Saturday, January 27, 2007

Personal Views of Science

Here are a few posts about being a female scientist from around the blogosphere:

Megan McLaughlin discusses sex, smarts, and the under-representation of female science and engineering faculty in the context of Larry Summer's contentious women-in-science speech and the subsequent National Academies report that challenged his assumptions.

As I said earlier, I didn’t think that my gender had any relevance to my career aspirations, but I had no idea that women in science were faced with these additional challenges. While I’m relieved that research shows that the obstacles to female success in the highest echelons of academic science aren’t innate, I am also terribly intimidated by the apparent ubiquity of unintentional discrimination and the magnitude of its effects. The path to full professorship is difficult enough, without having to publish twice as many papers in order to compete with male peers.
A Natural Scientist notes that people are sometimes surprised that she
can bake and sew and do "girly" things AND be a scientist too.
I would imagine this myth springs from the dominant old-white-guy paradigm: Old white guys are scientists; they do not bake; therefore scientists do not bake. Their wives and secretaries bake. Their wives stay home; their secretaries are subordinate. Therefore women who bake are not professional scientists. In my lab, I see mental binning going on all the time: girly girl or scientist? Wearing a pretty dress implies somehow that one cannot be serious. If one wishes to be taken seriously, one does not bring in cookies. One does not wear gauzy outfits, ribbons in one's hair, or pointy heels. Above all, one does not dress like a secretary (or like anyone else who doesn't have to worry about bleach, radiation, and coomassie blue). One wears jeans and a polo shirt every day, because that is the paradigm's uniform.
Janet Stemwedel (aka Dr. Free-Ride) has made her slides from her presentation at the 2007 North Carolina Science Blogging Conference available (PowerPoint slides, links to slide references). If you don't have PowerPoint, Zuska has a brief summary and further discussion about women scientists in the blogosphere.
How to explain women popping up in such large numbers in this category of blog conversations, in contrast to some of the other areas? [Dr. Stemwedel's] hypothesis, which is quite reasonable, is as follows: In each woman's department, she may be the only woman or one of only a few women. There are far fewer opportunities on campus for traditional communities of support. The blogosphere offers a place for honest communication, a place where a virtual community of women scientists can gather and trade information and tips. It's a place where all the kinds of questions you may never dare ask in the "real" world can be safely posed, and you can draw on the accumulated wisdom of many other women who may have gone through the same thing.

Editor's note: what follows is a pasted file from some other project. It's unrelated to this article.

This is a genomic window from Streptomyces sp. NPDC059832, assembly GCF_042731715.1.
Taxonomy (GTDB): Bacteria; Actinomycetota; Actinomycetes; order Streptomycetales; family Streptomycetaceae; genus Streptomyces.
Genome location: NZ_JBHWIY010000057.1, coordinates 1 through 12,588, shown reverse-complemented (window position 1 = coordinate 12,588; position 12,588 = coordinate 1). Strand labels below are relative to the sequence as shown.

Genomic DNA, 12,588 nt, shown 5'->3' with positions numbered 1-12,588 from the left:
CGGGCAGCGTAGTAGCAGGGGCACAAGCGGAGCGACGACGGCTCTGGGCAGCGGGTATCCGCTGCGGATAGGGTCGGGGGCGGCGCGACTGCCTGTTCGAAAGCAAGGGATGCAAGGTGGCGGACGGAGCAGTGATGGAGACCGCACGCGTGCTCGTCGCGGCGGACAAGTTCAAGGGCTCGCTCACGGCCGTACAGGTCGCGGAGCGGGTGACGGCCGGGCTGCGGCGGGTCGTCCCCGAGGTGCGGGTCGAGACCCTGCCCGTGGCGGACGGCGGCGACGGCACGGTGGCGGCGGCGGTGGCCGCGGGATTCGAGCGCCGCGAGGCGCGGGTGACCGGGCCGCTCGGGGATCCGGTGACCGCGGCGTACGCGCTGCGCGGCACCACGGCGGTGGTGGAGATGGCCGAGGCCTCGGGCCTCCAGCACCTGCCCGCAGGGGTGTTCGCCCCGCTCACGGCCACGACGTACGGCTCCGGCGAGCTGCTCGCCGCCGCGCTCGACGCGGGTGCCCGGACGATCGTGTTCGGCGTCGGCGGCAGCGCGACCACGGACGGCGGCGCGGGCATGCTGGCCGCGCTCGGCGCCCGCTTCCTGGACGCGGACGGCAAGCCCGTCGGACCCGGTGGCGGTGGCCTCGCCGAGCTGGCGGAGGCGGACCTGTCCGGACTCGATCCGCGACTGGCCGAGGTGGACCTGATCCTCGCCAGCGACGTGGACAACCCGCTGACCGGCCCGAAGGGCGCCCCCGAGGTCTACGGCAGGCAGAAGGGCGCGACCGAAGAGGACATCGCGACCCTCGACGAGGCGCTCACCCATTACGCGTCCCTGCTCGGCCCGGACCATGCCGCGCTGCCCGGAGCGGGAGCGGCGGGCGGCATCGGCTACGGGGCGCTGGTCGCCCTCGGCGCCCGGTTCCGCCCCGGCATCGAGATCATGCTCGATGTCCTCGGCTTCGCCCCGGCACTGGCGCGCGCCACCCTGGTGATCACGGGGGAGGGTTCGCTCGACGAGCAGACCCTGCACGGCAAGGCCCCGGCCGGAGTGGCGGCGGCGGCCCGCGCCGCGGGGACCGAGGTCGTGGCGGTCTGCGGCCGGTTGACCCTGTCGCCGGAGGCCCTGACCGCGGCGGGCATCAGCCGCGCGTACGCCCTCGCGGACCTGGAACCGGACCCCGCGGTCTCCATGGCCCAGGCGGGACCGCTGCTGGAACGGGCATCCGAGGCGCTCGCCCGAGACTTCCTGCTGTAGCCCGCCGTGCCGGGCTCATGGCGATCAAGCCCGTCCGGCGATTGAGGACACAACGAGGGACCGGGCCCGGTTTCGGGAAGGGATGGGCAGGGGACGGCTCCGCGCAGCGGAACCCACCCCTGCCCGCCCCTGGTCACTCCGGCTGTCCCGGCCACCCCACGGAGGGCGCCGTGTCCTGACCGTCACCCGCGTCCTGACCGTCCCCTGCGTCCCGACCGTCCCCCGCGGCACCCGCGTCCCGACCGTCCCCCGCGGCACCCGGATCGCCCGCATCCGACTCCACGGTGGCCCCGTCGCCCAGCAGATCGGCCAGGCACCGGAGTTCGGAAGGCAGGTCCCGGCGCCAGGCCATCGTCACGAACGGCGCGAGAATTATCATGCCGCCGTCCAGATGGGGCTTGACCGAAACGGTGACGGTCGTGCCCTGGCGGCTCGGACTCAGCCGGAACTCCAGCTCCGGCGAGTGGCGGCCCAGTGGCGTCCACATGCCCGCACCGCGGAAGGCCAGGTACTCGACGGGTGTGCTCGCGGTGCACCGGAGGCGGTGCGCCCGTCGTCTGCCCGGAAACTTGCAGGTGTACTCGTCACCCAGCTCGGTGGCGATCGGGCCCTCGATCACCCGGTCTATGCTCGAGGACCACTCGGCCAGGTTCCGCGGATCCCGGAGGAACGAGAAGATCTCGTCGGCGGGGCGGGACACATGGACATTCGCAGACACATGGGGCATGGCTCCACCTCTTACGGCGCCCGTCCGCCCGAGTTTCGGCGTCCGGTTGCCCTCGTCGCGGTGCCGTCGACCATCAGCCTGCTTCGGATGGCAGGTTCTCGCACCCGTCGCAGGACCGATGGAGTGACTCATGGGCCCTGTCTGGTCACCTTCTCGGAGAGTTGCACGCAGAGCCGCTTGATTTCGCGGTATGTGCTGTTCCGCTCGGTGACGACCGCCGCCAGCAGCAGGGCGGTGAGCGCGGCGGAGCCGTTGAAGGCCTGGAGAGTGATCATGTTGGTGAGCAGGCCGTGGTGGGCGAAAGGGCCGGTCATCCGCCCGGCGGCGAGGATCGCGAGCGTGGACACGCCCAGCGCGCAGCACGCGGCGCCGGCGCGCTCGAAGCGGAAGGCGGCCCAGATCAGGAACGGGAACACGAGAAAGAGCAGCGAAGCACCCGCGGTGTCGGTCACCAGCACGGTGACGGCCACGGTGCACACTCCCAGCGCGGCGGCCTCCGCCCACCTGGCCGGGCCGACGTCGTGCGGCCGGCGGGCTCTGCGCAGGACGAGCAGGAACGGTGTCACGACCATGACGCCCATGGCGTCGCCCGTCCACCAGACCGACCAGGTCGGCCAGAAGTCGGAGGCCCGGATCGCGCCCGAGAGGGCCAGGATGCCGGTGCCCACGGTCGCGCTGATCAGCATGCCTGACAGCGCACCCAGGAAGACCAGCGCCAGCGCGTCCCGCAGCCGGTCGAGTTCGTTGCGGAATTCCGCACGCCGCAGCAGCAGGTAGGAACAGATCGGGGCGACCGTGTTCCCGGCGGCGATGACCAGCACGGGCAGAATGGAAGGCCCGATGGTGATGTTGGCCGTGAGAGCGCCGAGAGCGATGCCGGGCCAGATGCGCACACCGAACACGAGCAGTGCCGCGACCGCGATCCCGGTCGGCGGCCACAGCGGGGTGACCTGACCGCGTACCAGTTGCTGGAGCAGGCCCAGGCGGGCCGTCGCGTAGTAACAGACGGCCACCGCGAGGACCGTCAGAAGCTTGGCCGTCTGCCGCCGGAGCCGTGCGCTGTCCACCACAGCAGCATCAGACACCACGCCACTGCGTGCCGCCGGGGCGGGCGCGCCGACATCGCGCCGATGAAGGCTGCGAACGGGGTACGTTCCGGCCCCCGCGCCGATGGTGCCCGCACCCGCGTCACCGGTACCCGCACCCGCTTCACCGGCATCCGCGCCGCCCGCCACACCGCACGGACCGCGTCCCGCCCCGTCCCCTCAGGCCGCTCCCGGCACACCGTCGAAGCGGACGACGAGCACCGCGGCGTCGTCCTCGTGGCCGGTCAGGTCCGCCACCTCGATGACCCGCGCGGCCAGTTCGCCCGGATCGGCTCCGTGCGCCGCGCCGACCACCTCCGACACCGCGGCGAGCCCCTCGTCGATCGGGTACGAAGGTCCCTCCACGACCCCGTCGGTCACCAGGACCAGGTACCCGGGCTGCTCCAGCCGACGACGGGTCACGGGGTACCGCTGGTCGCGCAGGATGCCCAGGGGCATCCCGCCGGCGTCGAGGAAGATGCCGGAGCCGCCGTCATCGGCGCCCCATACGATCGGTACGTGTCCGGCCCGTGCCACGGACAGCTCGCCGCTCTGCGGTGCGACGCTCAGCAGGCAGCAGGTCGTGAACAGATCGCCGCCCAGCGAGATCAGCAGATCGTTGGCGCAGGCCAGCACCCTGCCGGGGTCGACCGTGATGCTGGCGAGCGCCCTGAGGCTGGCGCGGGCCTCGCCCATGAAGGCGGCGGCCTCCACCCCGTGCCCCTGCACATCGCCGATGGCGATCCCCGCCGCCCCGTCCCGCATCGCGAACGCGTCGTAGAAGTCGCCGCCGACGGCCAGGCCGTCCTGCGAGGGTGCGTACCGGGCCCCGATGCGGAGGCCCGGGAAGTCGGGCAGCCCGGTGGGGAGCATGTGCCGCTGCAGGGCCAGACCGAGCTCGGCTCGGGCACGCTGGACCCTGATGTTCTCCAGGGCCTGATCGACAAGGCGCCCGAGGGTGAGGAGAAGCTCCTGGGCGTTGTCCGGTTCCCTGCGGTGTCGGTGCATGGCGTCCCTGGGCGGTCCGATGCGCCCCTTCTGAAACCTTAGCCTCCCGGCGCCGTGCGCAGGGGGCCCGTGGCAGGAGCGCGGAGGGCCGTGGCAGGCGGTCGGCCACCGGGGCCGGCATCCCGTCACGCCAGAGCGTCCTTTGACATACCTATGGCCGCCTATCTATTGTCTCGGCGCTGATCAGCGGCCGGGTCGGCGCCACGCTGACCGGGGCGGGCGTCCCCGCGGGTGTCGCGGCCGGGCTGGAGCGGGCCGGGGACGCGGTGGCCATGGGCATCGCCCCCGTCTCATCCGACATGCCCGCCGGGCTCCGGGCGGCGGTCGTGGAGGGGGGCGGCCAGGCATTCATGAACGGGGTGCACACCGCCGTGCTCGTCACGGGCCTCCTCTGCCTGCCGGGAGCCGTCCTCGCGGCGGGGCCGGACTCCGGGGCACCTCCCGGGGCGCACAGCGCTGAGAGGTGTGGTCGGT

She's Such a Geek posts about gender stereotypes, two new books profiling women in physics, and a sexist new reality series. There is also an interesting discussion about the "appropriateness" of the essay collection She's Such a Geek for high school students, not only because it includes discussion of sexuality, but because some of the essayists chose to leave academia.
The thing is, the thinking seems to be that to inspire girls to keep up with science and technology, you have to keep it relentlessly positive, talking about how many opportunities they have and how great it is to be someone who’s succeeded in one of these fields. And it’s true—girls really do have lots of opportunities in the scientific and technical fields if they stick with it, and many women do succeed there. Inspiration most definitely comes from having good things to aspire to.

But not every female science/technology career thrives, and for a variety of reasons that can be very different from why men leave. It could be said, with apologies to Tolstoy, that happy careers are all alike, but every unhappy career experiences its own set of obstacles and setbacks. And I think that we shouldn’t sugarcoat the very real issues that a girl could face in her future if she’s considering going into some of the tougher technical careers.
The comments are worth reading too.